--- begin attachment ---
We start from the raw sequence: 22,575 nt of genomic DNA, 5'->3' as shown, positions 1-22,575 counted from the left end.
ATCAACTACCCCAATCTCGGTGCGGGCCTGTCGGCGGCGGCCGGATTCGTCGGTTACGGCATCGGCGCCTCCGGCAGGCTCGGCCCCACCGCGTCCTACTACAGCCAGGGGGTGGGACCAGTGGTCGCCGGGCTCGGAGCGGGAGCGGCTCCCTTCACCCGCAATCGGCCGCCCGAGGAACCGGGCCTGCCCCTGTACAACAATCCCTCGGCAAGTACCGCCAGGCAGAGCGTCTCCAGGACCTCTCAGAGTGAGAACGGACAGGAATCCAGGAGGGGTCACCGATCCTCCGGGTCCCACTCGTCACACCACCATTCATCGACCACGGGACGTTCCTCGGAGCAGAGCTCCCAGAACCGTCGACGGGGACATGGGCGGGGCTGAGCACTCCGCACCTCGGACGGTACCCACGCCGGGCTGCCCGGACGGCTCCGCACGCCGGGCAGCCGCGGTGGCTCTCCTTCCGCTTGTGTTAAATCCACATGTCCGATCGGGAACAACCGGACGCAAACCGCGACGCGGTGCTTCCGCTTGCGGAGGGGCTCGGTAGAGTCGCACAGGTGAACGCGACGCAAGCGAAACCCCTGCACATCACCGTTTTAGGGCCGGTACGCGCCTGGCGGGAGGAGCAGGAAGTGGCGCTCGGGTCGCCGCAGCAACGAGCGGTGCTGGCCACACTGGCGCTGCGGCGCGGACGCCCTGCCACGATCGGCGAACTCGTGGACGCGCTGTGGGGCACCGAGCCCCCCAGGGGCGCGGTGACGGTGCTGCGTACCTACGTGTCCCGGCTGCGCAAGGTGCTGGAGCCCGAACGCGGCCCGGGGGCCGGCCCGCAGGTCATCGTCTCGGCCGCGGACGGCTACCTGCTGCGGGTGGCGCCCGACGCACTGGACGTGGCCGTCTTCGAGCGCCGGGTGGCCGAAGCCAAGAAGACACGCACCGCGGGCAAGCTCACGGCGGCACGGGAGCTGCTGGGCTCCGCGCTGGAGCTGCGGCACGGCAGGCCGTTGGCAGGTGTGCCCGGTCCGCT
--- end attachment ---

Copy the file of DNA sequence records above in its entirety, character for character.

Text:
We start from the raw sequence: 22,575 nt of genomic DNA, 5'->3' as shown, positions 1-22,575 counted from the left end.
ATCAACTACCCCAATCTCGGTGCGGGCCTGTCGGCGGCGGCCGGATTCGTCGGTTACGGCATCGGCGCCTCCGGCAGGCTCGGCCCCACCGCGTCCTACTACAGCCAGGGGGTGGGACCAGTGGTCGCCGGGCTCGGAGCGGGAGCGGCTCCCTTCACCCGCAATCGGCCGCCCGAGGAACCGGGCCTGCCCCTGTACAACAATCCCTCGGCAAGTACCGCCAGGCAGAGCGTCTCCAGGACCTCTCAGAGTGAGAACGGACAGGAATCCAGGAGGGGTCACCGATCCTCCGGGTCCCACTCGTCACACCACCATTCATCGACCACGGGACGTTCCTCGGAGCAGAGCTCCCAGAACCGTCGACGGGGACATGGGCGGGGCTGAGCACTCCGCACCTCGGACGGTACCCACGCCGGGCTGCCCGGACGGCTCCGCACGCCGGGCAGCCGCGGTGGCTCTCCTTCCGCTTGTGTTAAATCCACATGTCCGATCGGGAACAACCGGACGCAAACCGCGACGCGGTGCTTCCGCTTGCGGAGGGGCTCGGTAGAGTCGCACAGGTGAACGCGACGCAAGCGAAACCCCTGCACATCACCGTTTTAGGGCCGGTACGCGCCTGGCGGGAGGAGCAGGAAGTGGCGCTCGGGTCGCCGCAGCAACGAGCGGTGCTGGCCACACTGGCGCTGCGGCGCGGACGCCCTGCCACGATCGGCGAACTCGTGGACGCGCTGTGGGGCACCGAGCCCCCCAGGGGCGCGGTGACGGTGCTGCGTACCTACGTGTCCCGGCTGCGCAAGGTGCTGGAGCCCGAACGCGGCCCGGGGGCCGGCCCGCAGGTCATCGTCTCGGCCGCGGACGGCTACCTGCTGCGGGTGGCGCCCGACGCACTGGACGTGGCCGTCTTCGAGCGCCGGGTGGCCGAAGCCAAGAAGACACGCACCGCGGGCAAGCTCACGGCGGCACGGGAGCTGCTGGGCTCCGCGCTGGAGCTGCGGCACGGCAGGCCGTTGGCAGGTGTGCCCGGTCCGCT